It was love at first sight -Tom knew the minute he saw these 5+ acres that it was the property for us. I agreed and we bought it without looking at anything else. It was the pond and creek that did it - our original dream of a lake view just floated downstream like a leaf caught in the current.
We spent weekends clearing dead branches and trees, and a few cedars that were encroaching on oak trees, mostly with machetes and small hatchets. The kids loved that! They did their share, considering their ages (10, 7, and 4 when we bought it), picking up rocks, erecting erosion control fences from the cleared cedars to keep the dust out of the creek, helping dig the trenches for the septic drain field...later, they hammered, shoveled, painted, swept, spackled, bagged construction trash, whatever they were asked to do, to help our dream home become a reality.
This house is literally baptized with blood, sweat, and tears - and plenty of all three. It took eight years from the time we bought the property until we moved into the still-far-from-finished house. Tommy finally had his own bedroom...for the last half of his senior year of high school, anyway.
Tom's accident delayed the building, but not for long - he worked through those aches and pains and around the subsequent migraines. He took a short break from working on the house to have a stent inserted into an artery in his heart, then got right back to it. He's had three, maybe four, hernia surgeries. I've lost count.
And it's still not finished - but we try to do what we can without stressing about it. We balance our "working on it" with our "enjoying it". The pond has cycled through drought and flood - mostly drought the last few years. The small waterfall isn't running right now, but the creek is still wet and trickling to the next pond.
But...now we're starting to wonder about the 'enjoying' it part. Our new neighbor appears to have a different building philosophy than we do - bulldoze everything, rip it up, shift it all around, with seemingly no consideration of the land as part of a whole...no consideration of the boundaries or the effect his actions have or might have on the adjacent properties...pond...creek...lake. Have they never thrown a pebble into a pool of water and watched the ripples roll, on and on, away from the center? The very existence of our pond and the continuation of a creek that has flowed over a bed of fossils for hundreds of years is at the mercy of a person who seems to dive before checking the depth of the pool.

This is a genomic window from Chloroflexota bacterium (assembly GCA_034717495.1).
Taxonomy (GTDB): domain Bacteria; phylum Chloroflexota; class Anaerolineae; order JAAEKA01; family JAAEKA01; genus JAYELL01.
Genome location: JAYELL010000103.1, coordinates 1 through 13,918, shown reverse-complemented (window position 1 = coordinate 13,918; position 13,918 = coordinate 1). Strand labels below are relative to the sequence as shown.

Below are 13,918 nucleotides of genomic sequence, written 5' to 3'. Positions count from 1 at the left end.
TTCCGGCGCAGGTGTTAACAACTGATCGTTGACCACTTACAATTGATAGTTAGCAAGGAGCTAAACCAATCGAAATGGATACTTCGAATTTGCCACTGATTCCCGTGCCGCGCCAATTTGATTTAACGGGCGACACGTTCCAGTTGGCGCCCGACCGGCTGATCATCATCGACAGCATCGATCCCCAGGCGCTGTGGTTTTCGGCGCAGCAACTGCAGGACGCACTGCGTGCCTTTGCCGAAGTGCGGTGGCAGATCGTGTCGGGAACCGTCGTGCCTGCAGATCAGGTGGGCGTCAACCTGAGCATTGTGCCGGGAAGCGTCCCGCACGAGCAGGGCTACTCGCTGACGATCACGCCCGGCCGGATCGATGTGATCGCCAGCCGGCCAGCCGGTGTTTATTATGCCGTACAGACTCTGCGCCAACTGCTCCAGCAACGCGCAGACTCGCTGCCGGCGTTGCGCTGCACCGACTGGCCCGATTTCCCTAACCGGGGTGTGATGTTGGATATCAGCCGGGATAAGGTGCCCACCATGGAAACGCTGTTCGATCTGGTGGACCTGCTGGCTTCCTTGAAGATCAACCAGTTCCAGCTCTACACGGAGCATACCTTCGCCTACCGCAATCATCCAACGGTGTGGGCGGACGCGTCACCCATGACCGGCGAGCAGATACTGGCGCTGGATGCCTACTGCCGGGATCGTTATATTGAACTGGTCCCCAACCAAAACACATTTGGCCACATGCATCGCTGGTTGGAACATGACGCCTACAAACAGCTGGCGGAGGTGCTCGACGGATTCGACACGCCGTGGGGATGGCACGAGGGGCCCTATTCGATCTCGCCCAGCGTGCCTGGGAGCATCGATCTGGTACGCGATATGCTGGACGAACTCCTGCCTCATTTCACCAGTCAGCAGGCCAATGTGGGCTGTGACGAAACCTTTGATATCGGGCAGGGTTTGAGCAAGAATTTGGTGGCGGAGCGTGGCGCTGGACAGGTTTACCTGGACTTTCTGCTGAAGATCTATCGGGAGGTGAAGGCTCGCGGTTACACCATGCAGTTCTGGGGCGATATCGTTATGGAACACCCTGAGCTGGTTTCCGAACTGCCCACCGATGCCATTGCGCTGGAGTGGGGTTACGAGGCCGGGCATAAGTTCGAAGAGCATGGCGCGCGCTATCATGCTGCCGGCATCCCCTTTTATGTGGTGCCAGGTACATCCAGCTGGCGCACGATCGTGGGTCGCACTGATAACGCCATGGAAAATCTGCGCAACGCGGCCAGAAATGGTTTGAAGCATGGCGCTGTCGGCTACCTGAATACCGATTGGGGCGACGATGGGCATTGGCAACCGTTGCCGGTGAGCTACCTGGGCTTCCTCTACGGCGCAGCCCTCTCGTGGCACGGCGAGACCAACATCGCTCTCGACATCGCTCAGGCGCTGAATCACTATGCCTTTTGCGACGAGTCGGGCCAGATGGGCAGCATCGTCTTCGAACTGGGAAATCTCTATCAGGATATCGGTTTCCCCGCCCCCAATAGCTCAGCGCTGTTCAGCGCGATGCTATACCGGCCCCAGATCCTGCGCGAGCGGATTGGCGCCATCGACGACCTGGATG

We cherished the years we had this section of the hollow to ourselves, and if we could have afforded it, we would have bought up the land on either side of us. We knew eventually others would decide it was worth driving a mile down a dirt road to live down here, and they did, but ironically, not until the property values and the price tag skyrocketed to match nearby gated property on paved roads with lakeviews - people are so funny!
Until now, we've been blessed with neighbors who slipped quietly into the woods, not wanting to change anything, loving it as we love it. Until now, there have been no fences in the hollow. The old cedar posts and barbed wire that remain from its ranching days just add character, not limitations. However, an invisible fence now runs along one side of our property...a wall built from inconsideration and lack of respect. Now I understand the necessity of some fences.
My heart aches for Tom, a man who lives to be a good neighbor and would do anything to help someone, who shed the most blood, sweat, and tears of us all out here to build something of beauty for his family- a legacy for his kids - who has spent years trying to maintain the natural beauty of the area. He overcame so many obstacles to get this far - financial, physical, and mental - but these new ones are tougher because he can't understand them: destructiveness, selfishness and thoughtlessness. These bother him just as much as the idea of our pond or the creek being irreversibly damaged.
But we'll hang on and continue working for our dream, fighting for the pond, grateful for the years we had it all to ourselves, untarnished. I'll remind myself that God can bring good from all situations, and I'll pray that this is no exception.
Then (you can see the original creekbed running down the middle)...
Now (currently in a drought, but we're do for a big rain...as in flood..and only pray this wall of dirt doesn't come tumbling down into our pond)...